fit into your suitcase. Maybe budget for a 2nd suitcase?
Don't be afraid to take time for YOU. (Especially important if, as an introvert, you find that much social interaction is taxing your energy.) For example, even though I would have loved to have gone to EVERY fitness session, it didn't work out for me to do so.
Take time to smell the flowers...
...To enjoy the colors...
...To savor the coffee...
...And to notice the cow.
Have you been to FitBloggin'? Do you have tips or a review of the conference that you'd like to share? Please leave them in the comments - I would love to read them, and I'm sure other FitBloggin' first timers would, too!
"We write to taste life twice. Once in the moment and once in retrospection."
- Anais Nin, A New Woman
So here I am, half a year later, trying to recap FitBloggin'. It's harder than I thought it would be, for such a memorable event. Not sure if it's because I'm afraid of getting some fact wrong, forgetting to mention any of the wonderful people I met, or simply rambling too much. So rather than give a sequential account of things, I'm going to talk about what I LOVED about the conference and what I would tell another first-timer to the conference.
13 Things I Loved about FitBloggin' 13!
Not necessarily in this order...and each of these would not be possible without the amazing job Roni Noone did: planning the agenda, recruiting sponsors, arranging the conference hotel and menu to suit people with such varying definitions of what it means to eat healthfully.
Roni did a fantastic job in recruiting generous sponsors for the event. I was avalanched with wonderful goodies on arrival. I had heard that the swag at FitBloggin' was legendary...and it's TRUE! At registration, we were given a great Reebok gym bag stuffed with lots of amazing samples and gifts, and just past the registration table, the nice folks at Reebok outfitted us with shoes and yoga tank tops!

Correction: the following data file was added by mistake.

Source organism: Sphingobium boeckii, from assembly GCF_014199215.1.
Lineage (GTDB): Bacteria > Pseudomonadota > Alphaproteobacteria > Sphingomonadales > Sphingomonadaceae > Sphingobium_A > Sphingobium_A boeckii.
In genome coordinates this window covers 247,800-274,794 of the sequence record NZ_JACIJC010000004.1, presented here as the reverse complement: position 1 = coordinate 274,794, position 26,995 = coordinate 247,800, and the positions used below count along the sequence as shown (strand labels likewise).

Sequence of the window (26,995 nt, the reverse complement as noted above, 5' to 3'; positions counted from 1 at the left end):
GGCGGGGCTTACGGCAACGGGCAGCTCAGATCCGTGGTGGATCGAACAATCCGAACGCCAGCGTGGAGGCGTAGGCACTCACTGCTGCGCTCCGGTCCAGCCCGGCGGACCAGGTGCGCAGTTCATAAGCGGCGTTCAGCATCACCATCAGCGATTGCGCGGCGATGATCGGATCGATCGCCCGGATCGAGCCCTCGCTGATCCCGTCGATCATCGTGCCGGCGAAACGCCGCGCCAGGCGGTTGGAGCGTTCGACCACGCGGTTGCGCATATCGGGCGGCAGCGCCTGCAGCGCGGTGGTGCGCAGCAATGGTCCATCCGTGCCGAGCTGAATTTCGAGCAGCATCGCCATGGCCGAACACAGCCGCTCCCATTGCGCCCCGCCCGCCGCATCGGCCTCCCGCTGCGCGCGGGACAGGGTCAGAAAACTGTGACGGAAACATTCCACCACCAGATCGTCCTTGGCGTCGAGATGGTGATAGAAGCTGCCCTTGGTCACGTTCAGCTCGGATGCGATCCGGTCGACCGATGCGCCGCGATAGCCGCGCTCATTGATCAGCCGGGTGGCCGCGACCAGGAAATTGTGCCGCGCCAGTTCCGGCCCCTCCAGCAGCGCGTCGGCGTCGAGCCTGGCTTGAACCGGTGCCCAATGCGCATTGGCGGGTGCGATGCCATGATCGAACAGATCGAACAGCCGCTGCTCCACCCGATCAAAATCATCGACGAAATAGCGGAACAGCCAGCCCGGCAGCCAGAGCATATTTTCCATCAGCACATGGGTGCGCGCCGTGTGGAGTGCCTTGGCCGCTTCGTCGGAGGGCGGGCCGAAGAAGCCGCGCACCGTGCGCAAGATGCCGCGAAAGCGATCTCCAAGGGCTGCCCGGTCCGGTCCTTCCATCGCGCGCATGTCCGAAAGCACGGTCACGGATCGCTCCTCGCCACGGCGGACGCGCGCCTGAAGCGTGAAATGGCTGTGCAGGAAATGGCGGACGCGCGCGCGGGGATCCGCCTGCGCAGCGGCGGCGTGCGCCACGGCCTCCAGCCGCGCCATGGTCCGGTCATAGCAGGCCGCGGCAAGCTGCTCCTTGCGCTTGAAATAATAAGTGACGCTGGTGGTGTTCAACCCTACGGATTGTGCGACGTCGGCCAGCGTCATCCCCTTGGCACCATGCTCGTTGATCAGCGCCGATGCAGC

I love mine: I got the purple Reebok Crossfit Nano shoes! I was really worried about whether they would fit my feet. However, their wide toe box meant that my feet were not pinched at the toes. They are lightweight and have good airflow. Not to mention I get a ton of compliments on my bright kicks! :-)
The swag wasn't just in the bag - sponsors hosted the snack times and the evening events, and they were present in the exhibition area with samples and drawings. I was especially delighted to see The Laughing Cow! When I was little, my dad was a salesman for an imported deli food company, so I have fond memories of their tiny cheese cubes and Babybell cheeses.
"J'aime bien La Vache Qui Rit!"